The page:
MORGANTOWN, W.Va. — Hoping to receive an NCAA regional bid, West Virginia’s baseball team was left instead with an unsatisfying parting gift.
The selection committee revealed the Mountaineers (28-26) were among the first four teams left out of the tournament, emphasizing the razor-thin margin by which the season ended. A gap so narrow that perhaps one more win somewhere along the line could have made the difference.
While a 1-9 closing stretch certainly doomed West Virginia, there were numerous near-misses throuhout an up-and-down season. Trace back to the season opener in Charleston, S.C., where WVU led Louisville by two runs in the eighth inning only to fall 7-6 on a walkoff in the 10th. That same Louisville club will be hosting one of 16 NCAA regionals this week.
Even more painful was a Friday night game at TCU on April 4, in which the Mountaineers carried a 3-1 lead to the bottom of the ninth. The Frogs mounted a three-run rally on just two hits to win that one, sparking a sweep.
In total, West Virginia lost seven one-run games to NCAA tournament teams:
|Feb. 14||vs. Louisville||L, 7-6 (10)|
|Feb. 22||at San Diego State||L, 2-1 (10)|
|March 11||at UNLV||L, 4-3|
|April 4||at TCU||L, 4-3|
|May 11||at Kansas||L, 9-8|
|May 16||at Texas Tech||L, 4-3 (10)|
|May 17||at Texas Tech||L, 3-2|
Had even one of those losses turned out differently, it might have been enough to boost West Virginia into the field of 64.
The Mountaineers finished with an RPI of 38, higher than seven teams that received at-large bids: Arizona State (40), North Carolina (41), Texas A&M, (42) UC Irvine (43), Stanford (44), Kansas (47) and Clemson (49). And remember, West Virginia beat the Tar Heels 5-1 in Chapel Hill on March 19.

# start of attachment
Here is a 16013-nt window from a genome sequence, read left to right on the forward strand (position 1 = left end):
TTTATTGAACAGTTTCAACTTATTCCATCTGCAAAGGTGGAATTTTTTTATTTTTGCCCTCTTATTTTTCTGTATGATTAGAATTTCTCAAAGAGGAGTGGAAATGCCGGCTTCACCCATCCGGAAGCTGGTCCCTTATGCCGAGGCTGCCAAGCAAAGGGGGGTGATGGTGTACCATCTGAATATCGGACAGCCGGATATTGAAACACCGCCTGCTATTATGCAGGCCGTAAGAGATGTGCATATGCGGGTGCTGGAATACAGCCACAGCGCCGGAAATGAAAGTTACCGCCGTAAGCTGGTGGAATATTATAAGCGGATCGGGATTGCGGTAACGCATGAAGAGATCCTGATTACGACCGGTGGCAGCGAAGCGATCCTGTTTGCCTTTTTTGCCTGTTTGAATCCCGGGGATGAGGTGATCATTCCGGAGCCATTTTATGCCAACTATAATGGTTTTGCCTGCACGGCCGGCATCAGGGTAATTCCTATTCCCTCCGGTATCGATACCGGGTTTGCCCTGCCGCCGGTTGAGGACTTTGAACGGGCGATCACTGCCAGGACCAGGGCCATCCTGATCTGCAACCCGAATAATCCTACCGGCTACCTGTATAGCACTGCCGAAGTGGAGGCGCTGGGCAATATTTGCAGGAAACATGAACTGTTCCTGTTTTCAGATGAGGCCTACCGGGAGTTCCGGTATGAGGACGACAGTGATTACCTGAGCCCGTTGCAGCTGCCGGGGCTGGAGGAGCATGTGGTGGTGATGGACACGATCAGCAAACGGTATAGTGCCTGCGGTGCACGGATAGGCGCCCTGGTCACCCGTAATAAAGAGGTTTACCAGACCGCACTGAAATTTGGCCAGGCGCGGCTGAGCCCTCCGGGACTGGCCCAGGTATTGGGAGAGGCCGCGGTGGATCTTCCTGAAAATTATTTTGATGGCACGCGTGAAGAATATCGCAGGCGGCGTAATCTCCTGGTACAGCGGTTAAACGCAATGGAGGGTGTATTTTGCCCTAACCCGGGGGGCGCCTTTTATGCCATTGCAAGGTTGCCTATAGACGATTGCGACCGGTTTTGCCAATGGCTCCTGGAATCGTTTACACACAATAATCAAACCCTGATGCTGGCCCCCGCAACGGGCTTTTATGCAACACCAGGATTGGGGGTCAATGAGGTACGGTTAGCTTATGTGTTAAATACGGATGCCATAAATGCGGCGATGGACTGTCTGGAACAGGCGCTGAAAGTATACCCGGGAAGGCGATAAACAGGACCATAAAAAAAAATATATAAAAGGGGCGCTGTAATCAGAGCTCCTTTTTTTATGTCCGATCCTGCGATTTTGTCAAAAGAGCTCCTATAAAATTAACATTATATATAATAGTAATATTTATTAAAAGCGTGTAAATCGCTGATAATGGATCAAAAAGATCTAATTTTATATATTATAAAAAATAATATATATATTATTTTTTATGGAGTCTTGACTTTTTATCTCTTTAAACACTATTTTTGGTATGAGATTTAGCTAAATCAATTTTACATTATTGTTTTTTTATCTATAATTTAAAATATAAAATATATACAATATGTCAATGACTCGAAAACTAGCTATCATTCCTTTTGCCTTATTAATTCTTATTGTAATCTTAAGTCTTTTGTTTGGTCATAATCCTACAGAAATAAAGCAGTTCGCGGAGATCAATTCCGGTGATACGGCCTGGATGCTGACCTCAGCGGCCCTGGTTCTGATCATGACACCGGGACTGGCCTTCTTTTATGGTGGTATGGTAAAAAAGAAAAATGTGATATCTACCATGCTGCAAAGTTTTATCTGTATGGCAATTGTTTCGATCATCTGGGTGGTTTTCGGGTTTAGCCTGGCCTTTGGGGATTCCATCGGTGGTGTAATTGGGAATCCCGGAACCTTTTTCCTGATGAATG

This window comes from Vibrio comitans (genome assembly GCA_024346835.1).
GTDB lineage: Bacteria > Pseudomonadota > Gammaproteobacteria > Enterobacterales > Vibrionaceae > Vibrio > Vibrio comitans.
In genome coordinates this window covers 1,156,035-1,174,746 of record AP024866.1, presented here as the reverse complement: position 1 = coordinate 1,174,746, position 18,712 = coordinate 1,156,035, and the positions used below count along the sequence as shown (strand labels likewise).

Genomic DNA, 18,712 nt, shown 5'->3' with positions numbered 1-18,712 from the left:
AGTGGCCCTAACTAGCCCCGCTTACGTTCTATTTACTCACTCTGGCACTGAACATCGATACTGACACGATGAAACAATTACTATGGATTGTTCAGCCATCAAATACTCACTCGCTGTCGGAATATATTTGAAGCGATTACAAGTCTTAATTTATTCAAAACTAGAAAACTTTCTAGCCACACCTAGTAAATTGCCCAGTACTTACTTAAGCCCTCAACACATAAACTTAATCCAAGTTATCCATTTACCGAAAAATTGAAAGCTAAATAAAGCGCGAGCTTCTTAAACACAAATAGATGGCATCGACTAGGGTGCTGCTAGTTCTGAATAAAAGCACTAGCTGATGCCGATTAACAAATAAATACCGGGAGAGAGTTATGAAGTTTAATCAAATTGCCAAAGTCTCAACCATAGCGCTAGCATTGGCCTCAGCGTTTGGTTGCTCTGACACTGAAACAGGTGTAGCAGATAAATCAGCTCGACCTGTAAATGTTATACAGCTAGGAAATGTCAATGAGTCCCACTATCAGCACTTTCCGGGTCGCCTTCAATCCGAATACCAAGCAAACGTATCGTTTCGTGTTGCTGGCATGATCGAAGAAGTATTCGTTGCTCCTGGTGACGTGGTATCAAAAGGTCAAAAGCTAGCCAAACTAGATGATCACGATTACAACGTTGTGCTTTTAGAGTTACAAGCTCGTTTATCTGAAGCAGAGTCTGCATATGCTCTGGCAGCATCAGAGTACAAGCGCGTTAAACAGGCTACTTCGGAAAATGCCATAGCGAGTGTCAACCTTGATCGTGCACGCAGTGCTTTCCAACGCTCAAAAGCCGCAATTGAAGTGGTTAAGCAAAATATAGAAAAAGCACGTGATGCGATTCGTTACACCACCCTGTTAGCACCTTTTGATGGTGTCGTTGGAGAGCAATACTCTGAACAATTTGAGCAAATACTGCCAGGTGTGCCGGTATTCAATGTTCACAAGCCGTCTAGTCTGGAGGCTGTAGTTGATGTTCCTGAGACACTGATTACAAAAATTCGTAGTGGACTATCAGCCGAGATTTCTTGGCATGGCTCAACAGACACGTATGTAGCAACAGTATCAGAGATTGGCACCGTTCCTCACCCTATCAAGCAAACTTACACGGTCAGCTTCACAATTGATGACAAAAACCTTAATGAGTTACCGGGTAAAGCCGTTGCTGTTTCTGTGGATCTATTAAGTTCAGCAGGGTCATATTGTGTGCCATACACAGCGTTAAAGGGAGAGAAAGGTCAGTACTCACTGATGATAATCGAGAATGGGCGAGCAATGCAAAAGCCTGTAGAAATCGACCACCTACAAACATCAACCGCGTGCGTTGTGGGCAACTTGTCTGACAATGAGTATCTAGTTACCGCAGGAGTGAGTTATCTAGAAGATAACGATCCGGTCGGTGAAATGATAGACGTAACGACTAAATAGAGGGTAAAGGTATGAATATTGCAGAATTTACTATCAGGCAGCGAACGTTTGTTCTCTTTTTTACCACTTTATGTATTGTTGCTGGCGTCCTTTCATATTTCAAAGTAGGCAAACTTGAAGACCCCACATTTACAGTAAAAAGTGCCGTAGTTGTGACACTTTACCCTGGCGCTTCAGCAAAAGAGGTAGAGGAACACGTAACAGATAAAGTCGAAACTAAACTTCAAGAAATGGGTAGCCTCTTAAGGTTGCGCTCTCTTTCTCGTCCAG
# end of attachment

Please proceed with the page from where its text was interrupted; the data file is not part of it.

As for bad losses, there was the 8-4 setback at Penn State on April 8: The Nittany Lions (18-32) finished at the bottom of the Big Ten and No. 232 i the RPI.
So that’s 18 years and counting since West Virginia last reached an NCAA regional, with the most recent disappointment heightened by the fact WVU owned a 27-17 on May 6 and seemed to be in prime position to end the drought.
Yet despite failing to reach the NCAA tournament, coach Randy Mazey’s first two seasons in Morgantown are enveloped with an air of over-achievement. Last year’s team was picked ninth in the Big 12 and finished third. This season’s squad was picked seventh and finished sixth.
Next season the program christens a new 2,500-seat stadium in Westover, a $21 million project that will be among the Big 12’s ballparks.
“West Virginia baseball is on the rise,” said senior first baseman Ryan McBroom. “The recruiting is going to be pretty ridiculous with the new stadium.”
But with the departure of players such as McBroom—who topped the team in homers and RBIs—the roster could require heavy retooling. Ace left-hander Harrison Musgrave turned down a 33rd-round offer from the Phillies last summer but might go higher this time. Right-hander Sean Carley, a 34th-round pick of the Padres despite sitting out the 2013 season as a transfer, also should see his stock rise.
Junior left-hander John Means, who essentially became the team’s No. 2 starter when Carley shifted to the bullpen, also figures to be drafted. That means Mazey may need to replace all three of the pitchers from this season’s Big 12 opening-weekend rotation.
Center fielder Bobby Boyd and second baseman Billy Fleming—two juniors who, along with McBroom, combined to finish 1-2-3 in Big 12 hitting—should also attract draft attention.